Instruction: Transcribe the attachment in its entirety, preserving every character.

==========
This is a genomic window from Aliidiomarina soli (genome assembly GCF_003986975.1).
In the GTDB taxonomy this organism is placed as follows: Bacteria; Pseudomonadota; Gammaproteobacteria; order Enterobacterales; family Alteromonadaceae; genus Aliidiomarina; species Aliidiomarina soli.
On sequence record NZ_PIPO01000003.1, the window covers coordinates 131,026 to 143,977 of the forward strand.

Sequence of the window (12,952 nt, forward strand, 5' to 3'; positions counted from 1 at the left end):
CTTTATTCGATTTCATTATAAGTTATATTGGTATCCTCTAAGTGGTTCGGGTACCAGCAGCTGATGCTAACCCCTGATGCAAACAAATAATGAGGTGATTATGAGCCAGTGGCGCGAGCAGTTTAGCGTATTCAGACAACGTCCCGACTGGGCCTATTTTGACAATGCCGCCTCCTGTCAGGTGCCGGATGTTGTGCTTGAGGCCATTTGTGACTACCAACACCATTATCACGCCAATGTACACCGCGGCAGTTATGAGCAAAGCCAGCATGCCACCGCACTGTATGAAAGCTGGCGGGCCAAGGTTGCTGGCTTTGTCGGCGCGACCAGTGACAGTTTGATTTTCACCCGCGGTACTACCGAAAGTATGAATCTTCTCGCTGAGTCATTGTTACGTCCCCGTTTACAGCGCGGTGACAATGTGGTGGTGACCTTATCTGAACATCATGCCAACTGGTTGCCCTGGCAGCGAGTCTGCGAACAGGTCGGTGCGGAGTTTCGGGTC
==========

This is a genomic window from Aliidiomarina soli (genome assembly GCF_003986975.1).
In the GTDB taxonomy this organism is placed as follows: Bacteria; Pseudomonadota; Gammaproteobacteria; order Enterobacterales; family Alteromonadaceae; genus Aliidiomarina; species Aliidiomarina soli.
On sequence record NZ_PIPO01000003.1, the window covers coordinates 131,026 to 143,977 of the forward strand.

Sequence of the window (12,952 nt, forward strand, 5' to 3'; positions counted from 1 at the left end):
CTTTATTCGATTTCATTATAAGTTATATTGGTATCCTCTAAGTGGTTCGGGTACCAGCAGCTGATGCTAACCCCTGATGCAAACAAATAATGAGGTGATTATGAGCCAGTGGCGCGAGCAGTTTAGCGTATTCAGACAACGTCCCGACTGGGCCTATTTTGACAATGCCGCCTCCTGTCAGGTGCCGGATGTTGTGCTTGAGGCCATTTGTGACTACCAACACCATTATCACGCCAATGTACACCGCGGCAGTTATGAGCAAAGCCAGCATGCCACCGCACTGTATGAAAGCTGGCGGGCCAAGGTTGCTGGCTTTGTCGGCGCGACCAGTGACAGTTTGATTTTCACCCGCGGTACTACCGAAAGTATGAATCTTCTCGCTGAGTCATTGTTACGTCCCCGTTTACAGCGCGGTGACAATGTGGTGGTGACCTTATCTGAACATCATGCCAACTGGTTGCCCTGGCAGCGAGTCTGCGAACAGGTCGGTGCGGAGTTTCGGGTC